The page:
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  1. Łódź - Wikipedia

    en.wikipedia.org › wiki › Łódź

    Łódź (Polish: ()), written in English as Lodz, is the third-largest city in Poland and a former industrial centre. Located in the central part of the country, it has a population of 679,941 (2019).

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    • Łódź
  2. 90-237 Lodz, Poland The Case Study addresses small urban streams (average flow < 1 m 3 s -1 ) in the City of Lodz (Poland) integrated with the city sewerage. Their channelisation reduces self-purification capacity and deteriorates water quality.

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  4. Łódź | Poland | Britannica

    www.britannica.com › place › Lodz

    Łódź, city, capital of Łódzkie województwo (province), central Poland. It lies on the northwestern edge of the Łódź Highlands, on the watershed of the Vistula and Oder rivers, 81 miles (130 km) southwest of Warsaw. Łódź is mentioned in 14th-century records as a village. It acquired municipal rights

  5. Lodz, Poland - SSWM

    sswm.info › sites › default

    Lodz, Poland. River restoration as a catalyst for sustainable urban development. Lodz, formerly a textile production centre, continues to feel the environmental, economic and social impacts of industrialisation and subsequent manufacturing decline. It is focusing its urban regeneration efforts in part on river restoration, with the Sokolowka River acting as a test case.

  6. File:Lodz in Poland (+rivers).svg - Wikimedia Commons

    commons.wikimedia.org › wiki › File:Lodz_in_Poland

    Nov 30, 2011 · File:Lodz in Poland (+rivers).svg. From Wikimedia Commons, the free media repository. ... SVG locator maps of voivodeships in Poland (rivers location map scheme)

  7. Lodz - Tourism | Tourist Information - Lodz, Poland

    www.staypoland.com › about_lodz
    • Lodz Tourism
    • Geography
    • History

    Lodz is the third largest urban centre in Poland with a population of about 742,000. Although the history of Lodz goes back a long way (it obtained city rights in the 15th century), its greatest development and later boom happened in the 19th century, when Lodz became a centre of the cloth industry. Since then, the town has struggled with many difficulties, contradictions and differences, which were vividly documented in the novel The Promised Land written by Polish Nobel Prize-winning author Wladyslaw Reymont. He portrayed the multinational society of Lodz, where Poles, Jews and Germans lived together, with the inhuman face of early Polish capitalism where the rich exploited the poor. The contrasts can still be seen in the architecture of the city, where luxurious mansions coexist with redbrick factories and old tenement houses. Today Lodz is a significant cultural centre, internationally known for its Film School, a cradle for the best Polish cameramen, actors and directors, inclu...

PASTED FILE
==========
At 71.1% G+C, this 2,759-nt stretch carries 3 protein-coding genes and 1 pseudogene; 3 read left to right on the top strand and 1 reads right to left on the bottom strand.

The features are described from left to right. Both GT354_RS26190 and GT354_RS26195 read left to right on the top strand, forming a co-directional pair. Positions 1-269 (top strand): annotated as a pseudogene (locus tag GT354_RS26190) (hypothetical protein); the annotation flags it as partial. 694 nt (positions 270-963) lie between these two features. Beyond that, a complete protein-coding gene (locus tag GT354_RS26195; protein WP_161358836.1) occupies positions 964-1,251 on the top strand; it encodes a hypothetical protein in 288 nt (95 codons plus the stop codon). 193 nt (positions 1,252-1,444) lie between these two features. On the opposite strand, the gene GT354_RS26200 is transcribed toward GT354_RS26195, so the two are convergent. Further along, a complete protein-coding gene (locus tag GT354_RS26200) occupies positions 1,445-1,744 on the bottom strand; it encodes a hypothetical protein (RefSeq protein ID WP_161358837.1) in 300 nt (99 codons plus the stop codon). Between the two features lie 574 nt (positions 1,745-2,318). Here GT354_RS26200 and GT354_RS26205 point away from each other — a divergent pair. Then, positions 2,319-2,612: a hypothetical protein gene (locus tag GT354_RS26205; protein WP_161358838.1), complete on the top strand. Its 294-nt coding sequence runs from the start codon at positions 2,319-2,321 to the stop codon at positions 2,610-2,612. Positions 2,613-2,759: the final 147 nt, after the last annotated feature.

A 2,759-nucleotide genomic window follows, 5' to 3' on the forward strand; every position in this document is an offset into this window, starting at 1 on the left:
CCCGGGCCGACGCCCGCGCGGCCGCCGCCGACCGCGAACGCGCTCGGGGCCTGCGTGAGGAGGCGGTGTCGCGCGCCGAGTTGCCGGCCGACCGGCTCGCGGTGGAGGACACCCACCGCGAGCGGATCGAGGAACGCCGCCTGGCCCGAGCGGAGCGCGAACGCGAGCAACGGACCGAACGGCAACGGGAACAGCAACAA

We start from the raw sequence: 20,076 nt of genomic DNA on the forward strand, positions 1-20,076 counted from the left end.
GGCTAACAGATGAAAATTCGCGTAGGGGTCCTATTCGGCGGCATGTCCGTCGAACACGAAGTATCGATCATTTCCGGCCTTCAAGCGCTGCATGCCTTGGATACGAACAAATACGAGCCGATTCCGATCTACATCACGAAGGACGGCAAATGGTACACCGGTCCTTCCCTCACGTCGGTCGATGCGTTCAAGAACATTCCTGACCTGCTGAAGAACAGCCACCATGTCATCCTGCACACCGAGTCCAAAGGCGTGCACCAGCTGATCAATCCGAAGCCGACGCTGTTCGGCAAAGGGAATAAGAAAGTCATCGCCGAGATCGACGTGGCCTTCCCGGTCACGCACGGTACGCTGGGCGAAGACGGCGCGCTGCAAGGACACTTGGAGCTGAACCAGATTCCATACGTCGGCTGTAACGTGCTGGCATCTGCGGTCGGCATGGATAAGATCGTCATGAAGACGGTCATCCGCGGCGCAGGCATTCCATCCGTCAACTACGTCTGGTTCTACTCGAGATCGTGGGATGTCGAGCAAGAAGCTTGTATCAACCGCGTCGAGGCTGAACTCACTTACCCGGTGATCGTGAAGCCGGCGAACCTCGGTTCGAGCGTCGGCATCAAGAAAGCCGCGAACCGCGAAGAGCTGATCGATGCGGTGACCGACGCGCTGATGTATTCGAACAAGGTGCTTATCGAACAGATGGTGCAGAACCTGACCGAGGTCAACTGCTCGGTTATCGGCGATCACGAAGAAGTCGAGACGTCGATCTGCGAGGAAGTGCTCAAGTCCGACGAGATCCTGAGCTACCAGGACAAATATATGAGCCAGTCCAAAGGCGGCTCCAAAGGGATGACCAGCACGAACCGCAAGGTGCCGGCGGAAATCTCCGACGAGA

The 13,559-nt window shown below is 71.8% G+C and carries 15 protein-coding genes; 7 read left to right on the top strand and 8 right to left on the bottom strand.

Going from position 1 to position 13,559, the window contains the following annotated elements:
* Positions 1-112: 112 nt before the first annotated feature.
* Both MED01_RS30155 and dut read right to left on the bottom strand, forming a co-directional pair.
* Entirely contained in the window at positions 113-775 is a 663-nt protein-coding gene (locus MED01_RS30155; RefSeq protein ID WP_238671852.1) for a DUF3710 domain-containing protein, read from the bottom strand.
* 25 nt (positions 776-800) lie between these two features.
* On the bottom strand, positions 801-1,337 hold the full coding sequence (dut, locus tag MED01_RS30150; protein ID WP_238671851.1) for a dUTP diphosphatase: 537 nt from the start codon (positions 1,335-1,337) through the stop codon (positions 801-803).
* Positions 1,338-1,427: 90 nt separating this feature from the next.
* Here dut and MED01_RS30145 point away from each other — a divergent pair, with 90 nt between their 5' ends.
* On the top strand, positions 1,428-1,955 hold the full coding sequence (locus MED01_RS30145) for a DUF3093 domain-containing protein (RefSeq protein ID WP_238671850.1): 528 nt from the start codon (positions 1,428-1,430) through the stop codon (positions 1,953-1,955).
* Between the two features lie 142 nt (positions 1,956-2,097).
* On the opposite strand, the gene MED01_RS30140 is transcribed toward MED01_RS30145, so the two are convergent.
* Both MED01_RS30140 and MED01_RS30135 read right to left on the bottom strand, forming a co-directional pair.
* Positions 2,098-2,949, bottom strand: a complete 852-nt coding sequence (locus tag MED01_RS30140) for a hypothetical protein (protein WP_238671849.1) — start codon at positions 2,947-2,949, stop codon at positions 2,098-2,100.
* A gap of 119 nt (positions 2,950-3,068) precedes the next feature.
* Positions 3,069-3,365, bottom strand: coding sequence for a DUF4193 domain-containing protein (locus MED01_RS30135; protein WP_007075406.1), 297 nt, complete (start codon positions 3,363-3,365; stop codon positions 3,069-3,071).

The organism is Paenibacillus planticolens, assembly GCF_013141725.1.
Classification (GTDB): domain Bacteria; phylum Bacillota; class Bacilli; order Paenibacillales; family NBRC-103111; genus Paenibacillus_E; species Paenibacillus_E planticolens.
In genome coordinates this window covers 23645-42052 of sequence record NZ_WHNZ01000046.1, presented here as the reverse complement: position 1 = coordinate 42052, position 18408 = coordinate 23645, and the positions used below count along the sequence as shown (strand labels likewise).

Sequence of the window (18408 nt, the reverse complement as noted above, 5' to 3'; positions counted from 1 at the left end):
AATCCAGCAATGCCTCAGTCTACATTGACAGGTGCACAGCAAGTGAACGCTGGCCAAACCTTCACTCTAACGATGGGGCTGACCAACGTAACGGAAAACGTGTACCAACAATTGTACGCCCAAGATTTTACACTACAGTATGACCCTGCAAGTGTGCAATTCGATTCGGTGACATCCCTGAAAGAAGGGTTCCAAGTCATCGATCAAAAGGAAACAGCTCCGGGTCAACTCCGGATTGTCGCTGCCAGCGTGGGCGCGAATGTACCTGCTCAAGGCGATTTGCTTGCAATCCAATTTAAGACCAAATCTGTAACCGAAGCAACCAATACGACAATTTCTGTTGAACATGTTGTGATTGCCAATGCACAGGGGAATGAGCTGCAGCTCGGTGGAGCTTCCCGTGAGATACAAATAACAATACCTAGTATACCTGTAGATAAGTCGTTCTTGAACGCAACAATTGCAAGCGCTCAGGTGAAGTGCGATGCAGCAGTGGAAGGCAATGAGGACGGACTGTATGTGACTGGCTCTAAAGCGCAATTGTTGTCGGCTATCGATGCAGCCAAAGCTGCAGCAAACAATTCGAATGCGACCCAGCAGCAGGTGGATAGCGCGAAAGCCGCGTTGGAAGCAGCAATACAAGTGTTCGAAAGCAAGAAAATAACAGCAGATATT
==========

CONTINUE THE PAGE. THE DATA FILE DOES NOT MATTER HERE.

Lodz is located in the very centre of Poland, and still remains particularly favourable for the development of trade. The landscape can be described as being rather flat, as Lodz lies on the Central Poland Lowland area, and there are only few moraine hills on its outskirts to offset this. Although the city name means “boat” in Polish, there are no particularly large bodies of water or rivers nearby. Lodz lies on the border between the catchment areas of the Vistula and the Odra Rivers, so locally there are only some smaller rivers and brooks and these are usually hidden underground. Of course, there are still many diverse parks and woods nearby in which to commune with nature.

    Lodz was once a small village that first appears in written records in 1332. In 1423 it was granted town rights, but it still remained a rather small and insubstantial town. It was the property of Kuiavian bishops until the end of the 18th century, when Lodz passed to Prussia as a result of the second partition of Poland. After spending about ten years within the borders of the independent Duchy of Warsaw, the city joined the Russian-controlled Polish Kingdom. The 19th century brought with it constant industrial development for Lodz. The first cotton mill was opened in 1825 and soon the city grew into being the most powerful textile centre in the Russian Empire. Workers came from all over Europe, creating a multinational population with three dominating groups: Poles, Jews and Germans (in the 1930s the proportions of these nationalities was approximately 50%, 30% and 15%). During Lodz’s peak of prosperity its population was doubling every ten years. Due to the industrial background...

  8. Lodz - description, location, history - Map of Poland

    www.mapofpoland.net › Lodz,description

    Lodz description, location, history Łódź is the capital of Łódzkie Voivodeship (Province) located in the Łódź Upland. The city is situated at the altitude from 162 m (river Ner valley) to 278 meters above sea level (around the old village Stare Moskule).

  9. longest river in lodz poland crossword

    wetheteam.in › forum › article

    Nov 03, 2020 · The largest river in Lodz, Poland Daily Themed Crossword Answers You’ll be glad to know, that your search for tips for Daily Themed Crossword game is ending right on this page. The largest river in Lodz, Poland 3 letters, "The ___ of Happyness," 2006 biographical drama movie starring Jaden Smith and Will Smith.

  10. Lodz Travel Guide - Ugly and Creative Meet in Poland - Travel ...

    travelwithaspin.com › en › lodz-poland-travel-guide

    Lodz, the third largest city in Poland, lies in the center of the country, a little over 100 km to the south-west of Warsaw and around 250 km from Krakow or Wroclaw. It has its own airport just 5 km away and is easy to reach by plane, train or car.

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